We can clearly see that when we require all of the samples at each node, the model cannot learn enough about the data. This is an underfitting case.

# min_samples_leaf

min_samples_leaf is The minimum number of samples required to be at a leaf node. This parameter is similar to min_samples_splits, however, this describe the minimum number of samples of samples at the leafs, the base of the tree.

min_samples_leafs = np.linspace(0.1, 0.5, 5, endpoint=True)train_results = []
test_results = []
for min_samples_leaf in min_samples_leafs:
rf = RandomForestClassifier(min_samples_leaf=min_samples_leaf)
rf.fit(x_train, y_train)
train_pred = rf.predict(x_train) false_positive_rate, true_positive_rate, thresholds = roc_curve(y_train, train_pred)
roc_auc = auc(false_positive_rate, true_positive_rate)
train_results.append(roc_auc)
y_pred = rf.predict(x_test) false_positive_rate, true_positive_rate, thresholds = roc_curve(y_test, y_pred)
roc_auc = auc(false_positive_rate, true_positive_rate)
test_results.append(roc_auc)
from matplotlib.legend_handler import HandlerLine2Dline1, = plt.plot(min_samples_leafs, train_results, ‘b’, label=”Train AUC”)
line2, = plt.plot(min_samples_leafs, test_results, ‘r’, label=”Test AUC”)
plt.legend(handler_map={line1: HandlerLine2D(numpoints=2)})plt.ylabel(‘AUC score’)
plt.xlabel(‘min samples leaf’)
plt.show()

Same conclusion as to previous parameter. Increasing this value can cause underfitting.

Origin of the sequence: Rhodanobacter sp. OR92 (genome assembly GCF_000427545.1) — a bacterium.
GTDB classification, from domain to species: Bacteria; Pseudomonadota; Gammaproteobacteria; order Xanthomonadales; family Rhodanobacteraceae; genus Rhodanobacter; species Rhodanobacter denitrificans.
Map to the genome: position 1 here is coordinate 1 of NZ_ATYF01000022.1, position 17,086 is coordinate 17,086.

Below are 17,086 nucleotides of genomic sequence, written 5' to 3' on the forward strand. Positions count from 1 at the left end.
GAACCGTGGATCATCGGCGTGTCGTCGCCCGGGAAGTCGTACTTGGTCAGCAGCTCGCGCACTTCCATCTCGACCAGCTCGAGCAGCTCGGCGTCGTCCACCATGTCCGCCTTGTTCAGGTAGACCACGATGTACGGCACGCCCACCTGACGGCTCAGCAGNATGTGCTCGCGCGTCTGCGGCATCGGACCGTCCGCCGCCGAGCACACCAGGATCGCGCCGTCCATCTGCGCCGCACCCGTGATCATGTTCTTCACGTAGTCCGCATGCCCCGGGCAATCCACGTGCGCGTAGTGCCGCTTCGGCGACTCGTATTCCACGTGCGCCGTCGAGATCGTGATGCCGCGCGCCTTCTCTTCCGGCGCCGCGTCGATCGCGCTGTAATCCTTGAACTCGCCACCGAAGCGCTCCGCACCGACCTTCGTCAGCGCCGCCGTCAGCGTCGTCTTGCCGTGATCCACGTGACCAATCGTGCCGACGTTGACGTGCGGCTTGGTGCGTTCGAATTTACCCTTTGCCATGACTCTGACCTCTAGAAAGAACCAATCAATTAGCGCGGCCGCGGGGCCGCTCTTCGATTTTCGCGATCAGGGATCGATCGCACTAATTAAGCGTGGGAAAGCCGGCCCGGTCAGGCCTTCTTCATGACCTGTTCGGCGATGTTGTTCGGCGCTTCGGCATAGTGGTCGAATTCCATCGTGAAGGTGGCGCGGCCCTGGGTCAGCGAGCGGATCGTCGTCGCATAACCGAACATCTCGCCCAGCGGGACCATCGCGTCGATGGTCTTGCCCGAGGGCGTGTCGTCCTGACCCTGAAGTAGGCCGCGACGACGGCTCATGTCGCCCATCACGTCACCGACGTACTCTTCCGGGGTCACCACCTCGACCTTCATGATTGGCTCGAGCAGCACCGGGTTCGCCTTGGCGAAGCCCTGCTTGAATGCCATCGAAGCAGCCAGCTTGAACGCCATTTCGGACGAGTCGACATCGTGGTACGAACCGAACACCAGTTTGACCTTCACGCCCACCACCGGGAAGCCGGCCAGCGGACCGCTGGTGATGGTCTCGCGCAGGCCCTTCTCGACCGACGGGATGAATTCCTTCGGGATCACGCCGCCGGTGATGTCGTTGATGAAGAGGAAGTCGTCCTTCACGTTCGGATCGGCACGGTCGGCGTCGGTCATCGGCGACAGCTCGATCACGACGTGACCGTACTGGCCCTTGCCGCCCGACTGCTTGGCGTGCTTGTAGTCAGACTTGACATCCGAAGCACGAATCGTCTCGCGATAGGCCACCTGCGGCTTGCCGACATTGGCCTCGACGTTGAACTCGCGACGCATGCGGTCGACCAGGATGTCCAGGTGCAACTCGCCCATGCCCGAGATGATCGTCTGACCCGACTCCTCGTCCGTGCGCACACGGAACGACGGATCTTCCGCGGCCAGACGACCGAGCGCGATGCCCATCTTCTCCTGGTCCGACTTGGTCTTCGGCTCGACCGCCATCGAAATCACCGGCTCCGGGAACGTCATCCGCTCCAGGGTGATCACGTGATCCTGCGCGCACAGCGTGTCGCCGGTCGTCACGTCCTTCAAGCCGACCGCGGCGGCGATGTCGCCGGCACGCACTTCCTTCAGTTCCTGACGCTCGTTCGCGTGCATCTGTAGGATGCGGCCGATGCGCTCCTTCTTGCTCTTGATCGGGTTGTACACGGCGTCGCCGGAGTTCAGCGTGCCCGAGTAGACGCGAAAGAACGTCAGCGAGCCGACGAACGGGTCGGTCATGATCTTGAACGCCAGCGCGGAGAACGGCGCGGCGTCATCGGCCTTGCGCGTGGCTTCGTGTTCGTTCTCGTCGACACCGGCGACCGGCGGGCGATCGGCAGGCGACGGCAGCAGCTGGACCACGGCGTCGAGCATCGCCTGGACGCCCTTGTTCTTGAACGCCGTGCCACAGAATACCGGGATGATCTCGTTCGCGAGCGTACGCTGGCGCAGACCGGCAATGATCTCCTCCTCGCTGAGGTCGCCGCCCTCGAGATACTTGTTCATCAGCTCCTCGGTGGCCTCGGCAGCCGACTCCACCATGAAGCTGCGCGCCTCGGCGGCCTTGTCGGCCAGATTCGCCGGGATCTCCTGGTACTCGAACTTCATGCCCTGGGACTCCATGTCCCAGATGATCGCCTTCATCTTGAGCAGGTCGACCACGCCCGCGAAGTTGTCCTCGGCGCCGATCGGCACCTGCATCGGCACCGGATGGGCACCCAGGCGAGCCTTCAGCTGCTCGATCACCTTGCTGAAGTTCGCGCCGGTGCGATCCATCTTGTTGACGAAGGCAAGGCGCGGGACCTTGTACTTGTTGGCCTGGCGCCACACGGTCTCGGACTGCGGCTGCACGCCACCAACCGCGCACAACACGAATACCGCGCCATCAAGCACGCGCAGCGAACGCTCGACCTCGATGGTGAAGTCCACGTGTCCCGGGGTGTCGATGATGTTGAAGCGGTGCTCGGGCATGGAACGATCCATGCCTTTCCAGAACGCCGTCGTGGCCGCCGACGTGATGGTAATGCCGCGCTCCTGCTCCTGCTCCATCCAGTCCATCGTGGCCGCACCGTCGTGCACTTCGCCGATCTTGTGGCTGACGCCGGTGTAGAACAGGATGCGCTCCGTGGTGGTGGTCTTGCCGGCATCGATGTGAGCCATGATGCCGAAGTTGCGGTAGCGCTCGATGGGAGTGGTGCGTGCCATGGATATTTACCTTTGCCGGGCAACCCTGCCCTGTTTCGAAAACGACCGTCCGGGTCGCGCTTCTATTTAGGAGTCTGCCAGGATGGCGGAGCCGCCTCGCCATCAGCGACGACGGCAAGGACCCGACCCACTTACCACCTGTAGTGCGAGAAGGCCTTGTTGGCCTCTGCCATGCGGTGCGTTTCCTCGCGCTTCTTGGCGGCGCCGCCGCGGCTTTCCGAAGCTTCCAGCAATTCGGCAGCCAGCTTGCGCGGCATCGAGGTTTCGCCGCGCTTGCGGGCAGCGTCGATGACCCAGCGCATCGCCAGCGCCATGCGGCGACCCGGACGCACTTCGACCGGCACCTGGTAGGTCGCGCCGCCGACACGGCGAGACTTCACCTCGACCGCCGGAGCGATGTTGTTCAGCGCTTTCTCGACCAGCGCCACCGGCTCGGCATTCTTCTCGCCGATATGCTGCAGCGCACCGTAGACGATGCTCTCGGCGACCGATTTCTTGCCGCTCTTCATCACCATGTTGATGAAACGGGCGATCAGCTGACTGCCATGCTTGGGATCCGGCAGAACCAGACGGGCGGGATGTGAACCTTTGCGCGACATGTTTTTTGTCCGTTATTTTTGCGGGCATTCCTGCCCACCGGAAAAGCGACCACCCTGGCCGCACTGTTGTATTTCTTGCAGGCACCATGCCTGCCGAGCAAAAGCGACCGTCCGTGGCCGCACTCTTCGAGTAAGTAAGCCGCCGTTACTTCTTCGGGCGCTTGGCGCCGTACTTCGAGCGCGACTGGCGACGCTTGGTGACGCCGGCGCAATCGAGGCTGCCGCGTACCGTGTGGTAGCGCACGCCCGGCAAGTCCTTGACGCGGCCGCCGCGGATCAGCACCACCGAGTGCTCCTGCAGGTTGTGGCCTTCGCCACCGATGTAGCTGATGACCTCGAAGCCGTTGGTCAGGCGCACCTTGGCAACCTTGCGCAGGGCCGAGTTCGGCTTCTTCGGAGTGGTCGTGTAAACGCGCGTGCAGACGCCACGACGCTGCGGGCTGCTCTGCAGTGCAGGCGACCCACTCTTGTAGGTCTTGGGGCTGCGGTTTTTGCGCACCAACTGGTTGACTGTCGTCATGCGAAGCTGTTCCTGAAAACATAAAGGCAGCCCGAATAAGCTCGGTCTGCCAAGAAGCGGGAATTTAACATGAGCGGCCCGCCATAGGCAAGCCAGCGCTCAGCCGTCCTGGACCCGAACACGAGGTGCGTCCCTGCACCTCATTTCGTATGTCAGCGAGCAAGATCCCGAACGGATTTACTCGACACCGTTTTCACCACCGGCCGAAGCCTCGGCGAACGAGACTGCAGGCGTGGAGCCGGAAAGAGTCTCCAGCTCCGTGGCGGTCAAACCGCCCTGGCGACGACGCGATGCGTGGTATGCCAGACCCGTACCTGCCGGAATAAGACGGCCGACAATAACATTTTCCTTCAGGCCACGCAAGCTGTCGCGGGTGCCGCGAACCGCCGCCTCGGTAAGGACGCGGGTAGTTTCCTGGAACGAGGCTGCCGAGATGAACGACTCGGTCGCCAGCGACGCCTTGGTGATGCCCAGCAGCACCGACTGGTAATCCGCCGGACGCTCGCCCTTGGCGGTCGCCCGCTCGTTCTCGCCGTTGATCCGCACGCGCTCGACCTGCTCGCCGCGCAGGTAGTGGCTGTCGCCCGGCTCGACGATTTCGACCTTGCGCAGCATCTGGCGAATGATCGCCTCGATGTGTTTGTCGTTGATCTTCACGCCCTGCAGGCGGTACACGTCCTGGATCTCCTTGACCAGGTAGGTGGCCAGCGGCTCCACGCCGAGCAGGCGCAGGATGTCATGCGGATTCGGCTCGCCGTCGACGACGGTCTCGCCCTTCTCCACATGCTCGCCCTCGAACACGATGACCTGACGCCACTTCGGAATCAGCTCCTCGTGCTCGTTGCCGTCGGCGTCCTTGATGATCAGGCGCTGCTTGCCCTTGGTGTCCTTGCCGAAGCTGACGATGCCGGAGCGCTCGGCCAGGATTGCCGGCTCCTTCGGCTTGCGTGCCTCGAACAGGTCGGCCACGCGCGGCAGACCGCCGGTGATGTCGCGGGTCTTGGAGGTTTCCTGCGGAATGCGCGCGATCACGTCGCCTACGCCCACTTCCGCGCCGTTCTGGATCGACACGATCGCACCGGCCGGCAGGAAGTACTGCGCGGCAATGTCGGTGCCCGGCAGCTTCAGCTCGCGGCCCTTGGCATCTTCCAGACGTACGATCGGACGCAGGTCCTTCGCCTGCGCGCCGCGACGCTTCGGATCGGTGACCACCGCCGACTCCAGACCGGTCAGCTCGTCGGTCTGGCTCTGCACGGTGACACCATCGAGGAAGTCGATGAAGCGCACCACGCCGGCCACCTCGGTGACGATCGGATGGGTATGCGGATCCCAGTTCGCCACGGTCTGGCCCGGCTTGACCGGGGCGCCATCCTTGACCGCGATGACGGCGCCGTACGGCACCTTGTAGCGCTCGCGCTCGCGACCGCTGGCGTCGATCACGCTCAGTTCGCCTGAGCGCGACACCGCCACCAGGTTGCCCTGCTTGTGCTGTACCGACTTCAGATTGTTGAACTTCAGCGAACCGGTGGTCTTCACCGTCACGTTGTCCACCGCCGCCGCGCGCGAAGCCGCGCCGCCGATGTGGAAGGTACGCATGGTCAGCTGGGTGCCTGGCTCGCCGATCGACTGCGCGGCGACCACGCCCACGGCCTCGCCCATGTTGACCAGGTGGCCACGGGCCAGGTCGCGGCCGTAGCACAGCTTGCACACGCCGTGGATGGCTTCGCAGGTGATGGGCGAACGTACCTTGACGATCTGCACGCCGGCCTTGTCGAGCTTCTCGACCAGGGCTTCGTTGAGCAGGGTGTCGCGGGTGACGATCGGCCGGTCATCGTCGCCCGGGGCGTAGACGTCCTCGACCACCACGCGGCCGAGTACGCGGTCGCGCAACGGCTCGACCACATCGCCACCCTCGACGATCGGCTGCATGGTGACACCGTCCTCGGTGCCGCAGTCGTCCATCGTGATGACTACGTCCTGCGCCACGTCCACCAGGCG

# max_features

max_features represents the number of features to consider when looking for the best split.

max_features = list(range(1,train.shape[1]))train_results = []
test_results = []
for max_feature in max_features:
rf = RandomForestClassifier(max_features=max_feature)
rf.fit(x_train, y_train)
train_pred = rf.predict(x_train) false_positive_rate, true_positive_rate, thresholds = roc_curve(y_train, train_pred)
roc_auc = auc(false_positive_rate, true_positive_rate)
train_results.append(roc_auc)
y_pred = rf.predict(x_test) false_positive_rate, true_positive_rate, thresholds = roc_curve(y_test, y_pred)
roc_auc = auc(false_positive_rate, true_positive_rate)
test_results.append(roc_auc)
from matplotlib.legend_handler import HandlerLine2Dline1, = plt.plot(max_features, train_results, ‘b’, label=”Train AUC”)
line2, = plt.plot(max_features, test_results, ‘r’, label=”Test AUC”)
plt.legend(handler_map={line1: HandlerLine2D(numpoints=2)})plt.ylabel(‘AUC score’)
plt.xlabel(‘max features’)
plt.show()

This is also an overfitting case. It’s unexpected to get overfitting for all values of max_features. However, according to sklearn documentation for random forest, the search for a split does not stop until at least one valid partition of the node samples is found, even if it requires to effectively inspect more than max_features features.

The inDepth series investigates how model parameters affect performance in term of overfitting and underfitting. This is the second post in the series. You can check the inDepth Decision Tree or wait for the next post about Gradient Boosting.

## All things AI

This publication is dedicated to all things AI.

## All things AI

This publication is dedicated to all things AI. Posts will cover Data Science, Machine Learning, Big Data and AI related

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Aspiring Great Data Scientist https://maviator.github.io

## All things AI

This publication is dedicated to all things AI. Posts will cover Data Science, Machine Learning, Big Data and AI related